EC supports European educational programme on Free Software

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Free Technology Academy set up to foster distance learning

A Consortium formed by three universities and led by the Free Knowledge Institute (FKI) has received the support from the EC’s Lifelong Learning Programme to offer an international educational programme on Free Software. Following the Open Educational Resources movement, all learning materials will be freely available through the Internet. The use of Free Software (also referred to as Open Source software or Libre Software) is expanding rapidly in governmental and private organisations. However, still only a limited number of IT professionals, teachers and decision makers have sufficient knowledge and expertise in these new fields. In order to cover this gap, the Free Knowledge Institute and three European universities have founded the Free Technology Academy. The first course materials will be available after this summer.

Policies on Free Software

Governments worldwide stimulate the use of Free Software (such as the GNU/Linux operating system and the Firefox web browser), so that users become less dependent on one single software vendor. In contrast to proprietary software, Free Software can be used, copied, studied, modified and redistributed freely. Therefore, Free Software offers freedom to learn, freedom to teach, freedom of competition and freedom of speech. Open Standards and the ability to exchange data and to share information and knowledge have become essential for cost-effective, flexible and transparent processes in government and business.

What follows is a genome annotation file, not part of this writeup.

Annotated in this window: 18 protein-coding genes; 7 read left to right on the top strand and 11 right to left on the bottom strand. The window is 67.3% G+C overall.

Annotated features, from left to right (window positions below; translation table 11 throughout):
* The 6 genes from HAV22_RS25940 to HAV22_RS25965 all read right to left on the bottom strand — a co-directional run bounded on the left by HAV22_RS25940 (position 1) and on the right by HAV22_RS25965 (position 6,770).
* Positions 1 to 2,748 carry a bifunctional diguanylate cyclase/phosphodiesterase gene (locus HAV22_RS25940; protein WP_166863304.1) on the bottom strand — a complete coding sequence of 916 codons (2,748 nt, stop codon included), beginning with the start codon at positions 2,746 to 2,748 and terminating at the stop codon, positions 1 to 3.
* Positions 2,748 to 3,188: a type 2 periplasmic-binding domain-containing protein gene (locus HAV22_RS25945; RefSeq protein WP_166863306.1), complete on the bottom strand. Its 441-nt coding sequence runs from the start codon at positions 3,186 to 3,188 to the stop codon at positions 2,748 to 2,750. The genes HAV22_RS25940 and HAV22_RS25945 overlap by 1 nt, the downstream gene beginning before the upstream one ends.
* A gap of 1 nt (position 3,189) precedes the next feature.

In the Netherlands, the government has launched the action plan “Netherlands in Open Connection” to promote the use of open standards and Free Software in the public and semi-public sector. The Spanish government, together with several regional governments and major IT companies, set up a national reference centre for the use of ICT technologies based on Free Software. Many other European countries have launched their own initiatives in this direction.

In order to enable IT professionals, students, teachers and decision makers to further their knowledge in this area, a distance learning programme will be set up with specific learning modules. In developing and transitional countries there is a lack of knowledge as well, while its significance is evident. Through the Free Technology Academy’s distance learning programme the option to enhance their knowledge will be feasible for people worldwide.

Free Technology Academy and master programmes

The Free Technology Academy (FTA), initiated by the Free Knowledge Institute and financially supported by the Life Long Learning programme (LLP) of the European Commission, is a collaboration between the FKI and three European universities: Open Universiteit Nederland, Universitat Oberta de Catalunya in Spain and the Portuguese Instituto Superior de Ciências do Trabalho e da Empresa.

The Free Technology Academy consists of an advanced virtual campus with course modules that can be followed entirely on-line. The learning materials are Open Educational Resources that can be studied freely, but learners enrolled in the FTA will be guided by professional teaching staff from the participating universities. The full master programme can be concluded at one of the three universities.


Although the production and use of Open Educational Resources (OER) is expanding rapidly, few experiences of real world usage exist. The educational programme of the Free Technology Academy is a wonderful showcase of the collaborative production and exploitation of such freely licensed course materials.

The FTA Consortium partners aim to accelerate the adoption of Free Software and Free Knowledge by working on strategic projects like the FTA, the international SELF Project, and other initiatives. They collaborate with parties to set up a solid ecosystem for the production of free educational materials. With these projects, the FTA Consortium partners are among the innovators of the knowledge society.